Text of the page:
When comparing this to the treatment of Mrs Tabe, the old lady is treated with complete disrespect. For Mrs Tabe her doctors are seen to be confident that she will make a full recovery from a successful operation, whereas even thought it seems to be a similar operation for the old lady she is given no chance of survival. The whole hospital just accepts the fact that she will not live. Issues of social inequality are explored through the treatment of both of these patients who undergo similar operations. There is a clear distinction between the professional and optimistic treatment of Mrs Tabe to the neglected and pessimistic treatment of the old lady. This is so touching that it takes the readers thought away from the main issue of racism to the issue of social inequality within Japan. Because of this the issue of racism which is supposed to be the major theme within the novel now becomes a secondary theme. Thus leading more to the fact that Endo's novel is less profound than Hick's film in bringing forth the issues of racism. Although in 'Snow Falling on Cedars' there is evidence of minor themes within the story just like that of 'The Sea and Poison', there is a difference. The Minor themes in Hick's film do play some part within the issue of racism, whereas in Endo's novel his minor themes can be linked to broader social issues like social inequality like mentioned before. For example in Hick's film there is the romance between Hatsue and Ishmael, which is powerful issue but it does not take control over the main racism issue, infact in some way they actually compliment or help to emphasis the racism issue. The romance being that it is forbidden shows the audience of the attitudes of the community towards mixed relationships and it gives the audience an understanding into the influence of racism as it is this influence which splits Hatsue and Ishmael apart. ...read more.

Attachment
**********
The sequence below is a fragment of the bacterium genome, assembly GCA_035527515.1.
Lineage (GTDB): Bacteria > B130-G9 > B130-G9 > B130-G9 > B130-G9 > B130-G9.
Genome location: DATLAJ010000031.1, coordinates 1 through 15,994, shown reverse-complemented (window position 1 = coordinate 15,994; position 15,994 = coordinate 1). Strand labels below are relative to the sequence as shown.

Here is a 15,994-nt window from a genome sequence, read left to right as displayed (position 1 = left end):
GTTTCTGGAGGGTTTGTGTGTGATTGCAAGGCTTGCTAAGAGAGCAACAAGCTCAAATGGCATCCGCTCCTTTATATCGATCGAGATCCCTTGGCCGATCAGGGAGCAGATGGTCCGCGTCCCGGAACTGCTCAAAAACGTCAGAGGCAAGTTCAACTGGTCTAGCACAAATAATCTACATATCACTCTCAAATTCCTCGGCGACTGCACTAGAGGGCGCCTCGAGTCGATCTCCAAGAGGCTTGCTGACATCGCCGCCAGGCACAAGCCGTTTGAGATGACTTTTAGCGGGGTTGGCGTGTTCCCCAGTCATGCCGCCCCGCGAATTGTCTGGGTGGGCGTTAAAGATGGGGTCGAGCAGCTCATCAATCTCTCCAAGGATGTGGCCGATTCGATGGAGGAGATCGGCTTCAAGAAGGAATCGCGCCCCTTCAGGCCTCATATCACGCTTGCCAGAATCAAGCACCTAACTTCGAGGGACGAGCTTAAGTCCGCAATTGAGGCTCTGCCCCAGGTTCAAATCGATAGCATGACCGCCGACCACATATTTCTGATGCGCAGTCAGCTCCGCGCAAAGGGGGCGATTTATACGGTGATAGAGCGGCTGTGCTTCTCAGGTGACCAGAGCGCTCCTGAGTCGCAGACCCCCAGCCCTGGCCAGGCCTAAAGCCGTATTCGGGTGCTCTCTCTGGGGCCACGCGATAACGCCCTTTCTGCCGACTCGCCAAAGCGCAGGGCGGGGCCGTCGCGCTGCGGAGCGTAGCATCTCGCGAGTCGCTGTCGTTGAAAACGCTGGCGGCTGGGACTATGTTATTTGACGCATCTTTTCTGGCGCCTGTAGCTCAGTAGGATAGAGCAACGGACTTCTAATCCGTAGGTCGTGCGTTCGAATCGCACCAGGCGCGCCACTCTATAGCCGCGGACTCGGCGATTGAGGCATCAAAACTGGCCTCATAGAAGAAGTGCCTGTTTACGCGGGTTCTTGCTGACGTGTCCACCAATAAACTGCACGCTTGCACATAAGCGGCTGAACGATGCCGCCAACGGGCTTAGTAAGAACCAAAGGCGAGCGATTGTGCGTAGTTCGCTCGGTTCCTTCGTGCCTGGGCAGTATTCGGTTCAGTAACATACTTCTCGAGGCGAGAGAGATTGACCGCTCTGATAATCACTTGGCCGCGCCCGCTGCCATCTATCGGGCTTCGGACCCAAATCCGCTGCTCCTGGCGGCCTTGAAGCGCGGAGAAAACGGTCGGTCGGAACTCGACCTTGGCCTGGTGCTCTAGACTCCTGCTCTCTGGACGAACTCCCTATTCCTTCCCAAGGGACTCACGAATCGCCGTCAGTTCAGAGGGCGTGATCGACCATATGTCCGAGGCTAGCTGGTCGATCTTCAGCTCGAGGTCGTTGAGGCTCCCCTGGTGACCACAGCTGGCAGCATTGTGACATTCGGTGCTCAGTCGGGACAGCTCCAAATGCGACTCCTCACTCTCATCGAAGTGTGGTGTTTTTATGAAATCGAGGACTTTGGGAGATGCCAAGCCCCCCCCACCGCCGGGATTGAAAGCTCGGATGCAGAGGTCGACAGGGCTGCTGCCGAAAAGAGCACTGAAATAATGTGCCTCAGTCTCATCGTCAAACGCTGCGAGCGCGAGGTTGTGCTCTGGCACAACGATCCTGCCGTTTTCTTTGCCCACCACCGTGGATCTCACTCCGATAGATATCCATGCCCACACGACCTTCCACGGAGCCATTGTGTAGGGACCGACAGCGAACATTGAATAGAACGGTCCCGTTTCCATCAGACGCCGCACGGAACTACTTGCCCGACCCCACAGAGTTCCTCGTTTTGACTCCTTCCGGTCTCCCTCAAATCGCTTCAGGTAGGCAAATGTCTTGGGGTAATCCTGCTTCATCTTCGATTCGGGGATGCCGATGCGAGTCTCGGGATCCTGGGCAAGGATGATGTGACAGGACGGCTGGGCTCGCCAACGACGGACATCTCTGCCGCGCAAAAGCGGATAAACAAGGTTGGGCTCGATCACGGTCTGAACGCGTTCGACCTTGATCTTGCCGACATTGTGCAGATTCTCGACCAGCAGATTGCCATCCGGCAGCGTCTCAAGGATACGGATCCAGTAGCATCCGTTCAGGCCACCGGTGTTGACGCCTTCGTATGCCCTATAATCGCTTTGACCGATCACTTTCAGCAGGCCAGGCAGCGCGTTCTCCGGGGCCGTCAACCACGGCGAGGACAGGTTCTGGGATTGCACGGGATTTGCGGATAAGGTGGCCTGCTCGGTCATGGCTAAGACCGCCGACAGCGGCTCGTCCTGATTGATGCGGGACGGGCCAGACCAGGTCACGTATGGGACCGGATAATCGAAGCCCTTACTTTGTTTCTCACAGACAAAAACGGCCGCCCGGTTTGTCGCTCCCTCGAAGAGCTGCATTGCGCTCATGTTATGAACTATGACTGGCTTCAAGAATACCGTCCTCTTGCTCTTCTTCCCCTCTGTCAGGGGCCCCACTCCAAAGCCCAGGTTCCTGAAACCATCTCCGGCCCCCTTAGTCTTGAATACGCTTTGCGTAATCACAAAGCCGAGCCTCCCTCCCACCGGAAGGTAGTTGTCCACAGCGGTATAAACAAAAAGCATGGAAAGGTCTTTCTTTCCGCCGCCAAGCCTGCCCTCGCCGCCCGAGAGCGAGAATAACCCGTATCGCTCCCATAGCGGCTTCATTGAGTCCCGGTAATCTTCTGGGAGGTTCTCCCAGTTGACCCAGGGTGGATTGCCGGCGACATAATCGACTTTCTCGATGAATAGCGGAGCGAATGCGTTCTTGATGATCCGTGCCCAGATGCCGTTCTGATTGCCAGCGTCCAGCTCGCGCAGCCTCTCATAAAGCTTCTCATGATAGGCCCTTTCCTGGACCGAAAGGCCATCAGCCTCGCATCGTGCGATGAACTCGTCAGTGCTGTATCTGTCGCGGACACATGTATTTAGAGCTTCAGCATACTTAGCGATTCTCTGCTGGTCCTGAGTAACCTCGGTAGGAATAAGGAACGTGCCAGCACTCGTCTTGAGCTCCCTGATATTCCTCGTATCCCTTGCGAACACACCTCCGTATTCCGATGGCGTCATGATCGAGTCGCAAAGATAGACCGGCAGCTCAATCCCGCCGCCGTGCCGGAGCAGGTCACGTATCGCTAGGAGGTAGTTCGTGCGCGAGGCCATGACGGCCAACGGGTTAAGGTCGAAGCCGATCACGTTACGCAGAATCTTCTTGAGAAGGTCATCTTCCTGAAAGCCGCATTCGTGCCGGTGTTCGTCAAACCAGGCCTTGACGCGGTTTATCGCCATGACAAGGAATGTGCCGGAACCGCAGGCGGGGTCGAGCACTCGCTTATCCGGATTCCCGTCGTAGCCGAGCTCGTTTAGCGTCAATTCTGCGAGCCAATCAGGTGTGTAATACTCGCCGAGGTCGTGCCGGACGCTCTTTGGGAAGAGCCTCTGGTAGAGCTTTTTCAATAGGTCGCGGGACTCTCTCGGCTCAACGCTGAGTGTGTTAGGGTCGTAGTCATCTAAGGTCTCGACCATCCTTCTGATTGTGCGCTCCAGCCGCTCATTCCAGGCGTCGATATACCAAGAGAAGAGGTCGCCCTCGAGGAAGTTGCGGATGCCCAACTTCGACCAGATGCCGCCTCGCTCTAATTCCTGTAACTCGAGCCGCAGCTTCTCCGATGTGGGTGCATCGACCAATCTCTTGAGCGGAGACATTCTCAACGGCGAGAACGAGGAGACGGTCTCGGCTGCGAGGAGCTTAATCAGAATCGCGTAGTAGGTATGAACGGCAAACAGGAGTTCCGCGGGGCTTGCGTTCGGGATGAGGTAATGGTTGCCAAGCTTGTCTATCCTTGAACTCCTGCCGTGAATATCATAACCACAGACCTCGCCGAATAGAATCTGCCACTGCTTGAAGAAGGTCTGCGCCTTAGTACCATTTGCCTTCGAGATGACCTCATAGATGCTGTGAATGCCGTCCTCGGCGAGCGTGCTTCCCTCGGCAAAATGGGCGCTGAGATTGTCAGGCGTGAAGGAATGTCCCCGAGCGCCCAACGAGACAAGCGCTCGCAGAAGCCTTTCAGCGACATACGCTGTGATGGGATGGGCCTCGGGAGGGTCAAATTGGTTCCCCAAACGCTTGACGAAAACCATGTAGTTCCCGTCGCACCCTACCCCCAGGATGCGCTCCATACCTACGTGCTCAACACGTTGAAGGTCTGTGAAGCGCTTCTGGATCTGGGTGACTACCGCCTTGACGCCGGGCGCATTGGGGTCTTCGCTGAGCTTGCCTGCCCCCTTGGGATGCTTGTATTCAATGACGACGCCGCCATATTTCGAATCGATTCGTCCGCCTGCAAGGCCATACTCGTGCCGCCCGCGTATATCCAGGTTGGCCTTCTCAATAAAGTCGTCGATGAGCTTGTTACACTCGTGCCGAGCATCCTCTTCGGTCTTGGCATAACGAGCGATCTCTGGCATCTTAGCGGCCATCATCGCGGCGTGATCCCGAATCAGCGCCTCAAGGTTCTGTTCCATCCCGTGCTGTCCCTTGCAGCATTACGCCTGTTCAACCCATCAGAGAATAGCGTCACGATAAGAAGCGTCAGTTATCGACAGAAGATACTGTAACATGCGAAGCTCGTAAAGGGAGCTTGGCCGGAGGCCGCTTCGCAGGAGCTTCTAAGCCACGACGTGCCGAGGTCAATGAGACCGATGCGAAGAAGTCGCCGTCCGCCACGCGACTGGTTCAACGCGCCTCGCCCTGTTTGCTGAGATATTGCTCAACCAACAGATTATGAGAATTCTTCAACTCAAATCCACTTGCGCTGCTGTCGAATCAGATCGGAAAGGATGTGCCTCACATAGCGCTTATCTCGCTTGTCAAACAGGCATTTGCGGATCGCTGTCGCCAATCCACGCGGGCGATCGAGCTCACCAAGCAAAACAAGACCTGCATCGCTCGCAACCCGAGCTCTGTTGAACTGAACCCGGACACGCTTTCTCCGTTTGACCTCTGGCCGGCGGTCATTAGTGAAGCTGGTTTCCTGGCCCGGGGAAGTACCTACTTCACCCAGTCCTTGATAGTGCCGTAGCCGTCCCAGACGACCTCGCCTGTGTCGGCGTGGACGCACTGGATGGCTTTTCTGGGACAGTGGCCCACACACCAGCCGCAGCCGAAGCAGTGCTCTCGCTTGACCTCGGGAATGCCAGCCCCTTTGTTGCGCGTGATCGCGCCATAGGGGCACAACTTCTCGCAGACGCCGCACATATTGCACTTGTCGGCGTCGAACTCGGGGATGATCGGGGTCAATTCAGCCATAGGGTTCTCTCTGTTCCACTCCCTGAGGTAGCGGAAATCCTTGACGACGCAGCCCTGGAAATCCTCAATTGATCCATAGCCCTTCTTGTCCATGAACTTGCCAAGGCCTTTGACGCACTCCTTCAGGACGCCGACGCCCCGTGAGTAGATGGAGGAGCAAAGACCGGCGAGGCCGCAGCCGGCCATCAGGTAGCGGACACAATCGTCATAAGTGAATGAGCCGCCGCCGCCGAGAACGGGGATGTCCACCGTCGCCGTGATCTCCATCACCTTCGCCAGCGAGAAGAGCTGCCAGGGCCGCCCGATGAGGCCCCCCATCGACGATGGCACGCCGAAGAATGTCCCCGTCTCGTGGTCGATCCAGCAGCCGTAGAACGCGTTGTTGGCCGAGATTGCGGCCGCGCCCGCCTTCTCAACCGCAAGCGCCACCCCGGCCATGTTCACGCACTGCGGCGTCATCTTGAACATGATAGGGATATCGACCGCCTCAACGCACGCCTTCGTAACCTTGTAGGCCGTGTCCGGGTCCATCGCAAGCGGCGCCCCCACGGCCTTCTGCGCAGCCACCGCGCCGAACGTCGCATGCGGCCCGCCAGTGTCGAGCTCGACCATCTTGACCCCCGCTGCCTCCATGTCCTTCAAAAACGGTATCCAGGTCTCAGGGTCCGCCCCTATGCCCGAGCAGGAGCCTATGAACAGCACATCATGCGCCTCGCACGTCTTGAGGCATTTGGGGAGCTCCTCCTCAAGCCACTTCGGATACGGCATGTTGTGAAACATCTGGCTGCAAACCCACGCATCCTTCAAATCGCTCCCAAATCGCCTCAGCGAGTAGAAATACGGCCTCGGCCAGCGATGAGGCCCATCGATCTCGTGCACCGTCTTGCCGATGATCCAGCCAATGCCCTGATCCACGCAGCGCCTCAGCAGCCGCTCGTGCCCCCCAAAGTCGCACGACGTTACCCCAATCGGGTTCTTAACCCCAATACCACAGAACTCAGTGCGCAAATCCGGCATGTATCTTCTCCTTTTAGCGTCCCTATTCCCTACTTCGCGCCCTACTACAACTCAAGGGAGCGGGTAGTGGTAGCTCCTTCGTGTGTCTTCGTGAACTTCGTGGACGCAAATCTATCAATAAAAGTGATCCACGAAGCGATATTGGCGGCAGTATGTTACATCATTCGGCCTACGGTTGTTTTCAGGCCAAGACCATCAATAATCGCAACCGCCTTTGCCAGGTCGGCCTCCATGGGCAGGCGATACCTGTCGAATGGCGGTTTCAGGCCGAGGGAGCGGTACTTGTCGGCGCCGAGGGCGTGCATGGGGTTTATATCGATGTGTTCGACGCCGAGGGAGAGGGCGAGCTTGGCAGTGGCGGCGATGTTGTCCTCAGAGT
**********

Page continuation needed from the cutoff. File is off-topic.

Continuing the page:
As it says "Afterwards I realized that they were being catty about her visit to the ward patients every time she came to the hospital.....the fact is that we nurses didn't appreciate her goodness very much". Also later they refer to her again in that they say "She barged in again today, didn't she? But doctor, you have so much respect for her. Respect for her, eh? Just for the fun of it, I'd like to sleep with that white women once......Hey, why don't you try your luck with Dr Hashimoto? That would really fix old Hilda." There is also much racism within the character of Toda through the way he treats his patients in that he seems to have conscious whatsoever. "A patient would die.....and I would put on a sad, sympathetic expression. But once out in the corridor, the spectacle would pass out of my mind." And also later how he treats any female he comes into contact with "What flashed through my mind was not a feeling of concern that I had marked this girl for life but rather that there would be hell to pay if a baby were born." There is also racial difference seen with regards to the vivisections and how Suguro chickened out of them as was stuck in the room as they conducted the operations on the US soldiers and one of the Japanese officers saw him and became angry as he says "How can a young Japanese be so weak?" To the Japanese it was considered a sense of weakness to not go through with the vivisections like Suguro did as it was not like it was their own people it was the enemy. Compare that to the Western race it wouldn't be considered a weakness they would be considered human because unlike the Japanese race they have a conscious. Conclusion Snow falling on Cedars provides a better representation of race. Although both are ficticious, even Sea and Poison provides historical ideology, Sea and Poison could completely confuse the issue of racial attitude. ...read more.